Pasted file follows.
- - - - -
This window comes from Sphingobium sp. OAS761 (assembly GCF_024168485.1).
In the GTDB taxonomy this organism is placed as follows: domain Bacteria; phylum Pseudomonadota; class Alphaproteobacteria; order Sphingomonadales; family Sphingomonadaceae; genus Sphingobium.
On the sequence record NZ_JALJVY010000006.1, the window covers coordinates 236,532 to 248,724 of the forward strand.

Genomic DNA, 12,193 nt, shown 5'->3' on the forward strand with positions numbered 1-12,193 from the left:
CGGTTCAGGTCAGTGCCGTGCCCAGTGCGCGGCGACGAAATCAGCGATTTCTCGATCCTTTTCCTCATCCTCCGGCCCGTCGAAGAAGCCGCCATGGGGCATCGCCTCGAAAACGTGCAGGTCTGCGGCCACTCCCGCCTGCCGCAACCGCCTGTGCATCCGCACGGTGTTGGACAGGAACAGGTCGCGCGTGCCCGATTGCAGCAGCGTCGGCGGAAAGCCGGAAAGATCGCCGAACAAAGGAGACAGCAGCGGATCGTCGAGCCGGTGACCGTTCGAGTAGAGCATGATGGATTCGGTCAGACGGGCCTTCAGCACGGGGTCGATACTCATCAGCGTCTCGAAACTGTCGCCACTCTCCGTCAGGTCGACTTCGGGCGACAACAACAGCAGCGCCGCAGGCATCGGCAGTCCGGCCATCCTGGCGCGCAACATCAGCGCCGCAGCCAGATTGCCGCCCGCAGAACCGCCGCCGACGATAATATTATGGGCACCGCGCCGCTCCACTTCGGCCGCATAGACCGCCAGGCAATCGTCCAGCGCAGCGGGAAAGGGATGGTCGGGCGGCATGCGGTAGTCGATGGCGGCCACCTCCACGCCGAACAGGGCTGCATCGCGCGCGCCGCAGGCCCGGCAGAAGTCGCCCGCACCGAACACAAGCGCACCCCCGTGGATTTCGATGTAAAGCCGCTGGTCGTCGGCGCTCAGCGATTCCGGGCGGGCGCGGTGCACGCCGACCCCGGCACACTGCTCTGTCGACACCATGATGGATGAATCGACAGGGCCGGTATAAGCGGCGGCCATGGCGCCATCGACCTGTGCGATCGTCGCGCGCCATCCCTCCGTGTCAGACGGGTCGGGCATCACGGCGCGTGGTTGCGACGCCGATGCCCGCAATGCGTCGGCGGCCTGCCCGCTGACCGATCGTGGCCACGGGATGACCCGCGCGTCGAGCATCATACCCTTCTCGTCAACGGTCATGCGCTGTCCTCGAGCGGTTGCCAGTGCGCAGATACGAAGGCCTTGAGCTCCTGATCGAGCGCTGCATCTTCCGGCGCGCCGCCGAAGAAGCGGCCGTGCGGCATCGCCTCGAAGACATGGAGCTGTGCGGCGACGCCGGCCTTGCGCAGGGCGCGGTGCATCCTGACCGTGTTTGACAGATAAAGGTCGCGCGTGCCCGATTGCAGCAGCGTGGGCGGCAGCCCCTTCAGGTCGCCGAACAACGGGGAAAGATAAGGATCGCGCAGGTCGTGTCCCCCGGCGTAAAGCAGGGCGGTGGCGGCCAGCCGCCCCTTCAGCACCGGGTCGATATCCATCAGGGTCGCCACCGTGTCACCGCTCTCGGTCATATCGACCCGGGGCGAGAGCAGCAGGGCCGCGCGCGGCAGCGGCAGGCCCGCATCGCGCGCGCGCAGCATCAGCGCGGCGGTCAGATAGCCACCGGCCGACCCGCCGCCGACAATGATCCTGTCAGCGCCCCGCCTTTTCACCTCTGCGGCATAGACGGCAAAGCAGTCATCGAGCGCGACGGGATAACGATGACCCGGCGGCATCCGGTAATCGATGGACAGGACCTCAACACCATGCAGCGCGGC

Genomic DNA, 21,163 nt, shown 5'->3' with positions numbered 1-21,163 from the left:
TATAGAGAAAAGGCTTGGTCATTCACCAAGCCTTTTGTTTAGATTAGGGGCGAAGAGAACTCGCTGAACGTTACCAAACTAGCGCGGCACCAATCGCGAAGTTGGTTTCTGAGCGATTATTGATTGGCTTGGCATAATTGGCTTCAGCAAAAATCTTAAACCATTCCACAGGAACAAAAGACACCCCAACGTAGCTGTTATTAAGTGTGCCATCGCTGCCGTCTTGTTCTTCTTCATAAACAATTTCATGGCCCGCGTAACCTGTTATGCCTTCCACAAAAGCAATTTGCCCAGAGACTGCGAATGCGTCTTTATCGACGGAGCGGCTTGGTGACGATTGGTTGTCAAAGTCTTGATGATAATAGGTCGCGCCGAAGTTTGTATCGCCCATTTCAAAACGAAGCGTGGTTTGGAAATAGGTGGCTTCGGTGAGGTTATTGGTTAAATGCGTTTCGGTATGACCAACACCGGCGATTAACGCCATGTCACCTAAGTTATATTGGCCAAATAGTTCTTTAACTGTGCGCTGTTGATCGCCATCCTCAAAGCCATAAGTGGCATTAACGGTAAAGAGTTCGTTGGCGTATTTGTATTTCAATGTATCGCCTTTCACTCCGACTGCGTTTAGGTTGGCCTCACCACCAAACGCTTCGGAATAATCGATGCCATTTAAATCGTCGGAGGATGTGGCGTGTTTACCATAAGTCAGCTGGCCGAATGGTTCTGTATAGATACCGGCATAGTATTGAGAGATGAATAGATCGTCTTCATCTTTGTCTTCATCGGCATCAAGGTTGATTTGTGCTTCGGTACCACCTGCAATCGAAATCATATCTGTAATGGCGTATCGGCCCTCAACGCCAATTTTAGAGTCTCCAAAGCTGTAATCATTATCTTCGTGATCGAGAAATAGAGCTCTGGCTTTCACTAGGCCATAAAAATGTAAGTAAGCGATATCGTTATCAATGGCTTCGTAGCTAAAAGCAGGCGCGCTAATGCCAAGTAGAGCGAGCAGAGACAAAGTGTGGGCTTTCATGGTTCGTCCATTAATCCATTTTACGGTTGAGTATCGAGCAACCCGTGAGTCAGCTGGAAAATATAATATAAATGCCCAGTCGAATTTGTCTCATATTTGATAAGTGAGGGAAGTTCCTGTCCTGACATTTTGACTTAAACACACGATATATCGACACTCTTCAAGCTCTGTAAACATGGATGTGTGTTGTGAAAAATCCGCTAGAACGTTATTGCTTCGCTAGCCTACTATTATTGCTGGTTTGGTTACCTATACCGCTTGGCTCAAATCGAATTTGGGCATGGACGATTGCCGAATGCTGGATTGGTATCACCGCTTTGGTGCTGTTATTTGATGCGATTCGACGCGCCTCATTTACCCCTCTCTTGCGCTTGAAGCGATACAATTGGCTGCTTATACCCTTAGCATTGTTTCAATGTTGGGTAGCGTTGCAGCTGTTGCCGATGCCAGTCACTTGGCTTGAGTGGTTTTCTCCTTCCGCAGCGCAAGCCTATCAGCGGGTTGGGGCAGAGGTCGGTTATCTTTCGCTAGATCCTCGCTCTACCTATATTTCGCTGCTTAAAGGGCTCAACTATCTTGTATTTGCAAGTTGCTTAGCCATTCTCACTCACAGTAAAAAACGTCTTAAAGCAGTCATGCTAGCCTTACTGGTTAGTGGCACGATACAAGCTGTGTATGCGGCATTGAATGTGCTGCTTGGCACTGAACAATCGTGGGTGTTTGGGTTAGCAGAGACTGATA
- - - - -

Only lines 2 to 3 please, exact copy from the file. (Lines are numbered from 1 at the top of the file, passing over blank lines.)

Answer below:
In the GTDB taxonomy this organism is placed as follows: domain Bacteria; phylum Pseudomonadota; class Alphaproteobacteria; order Sphingomonadales; family Sphingomonadaceae; genus Sphingobium.
On the sequence record NZ_JALJVY010000006.1, the window covers coordinates 236,532 to 248,724 of the forward strand.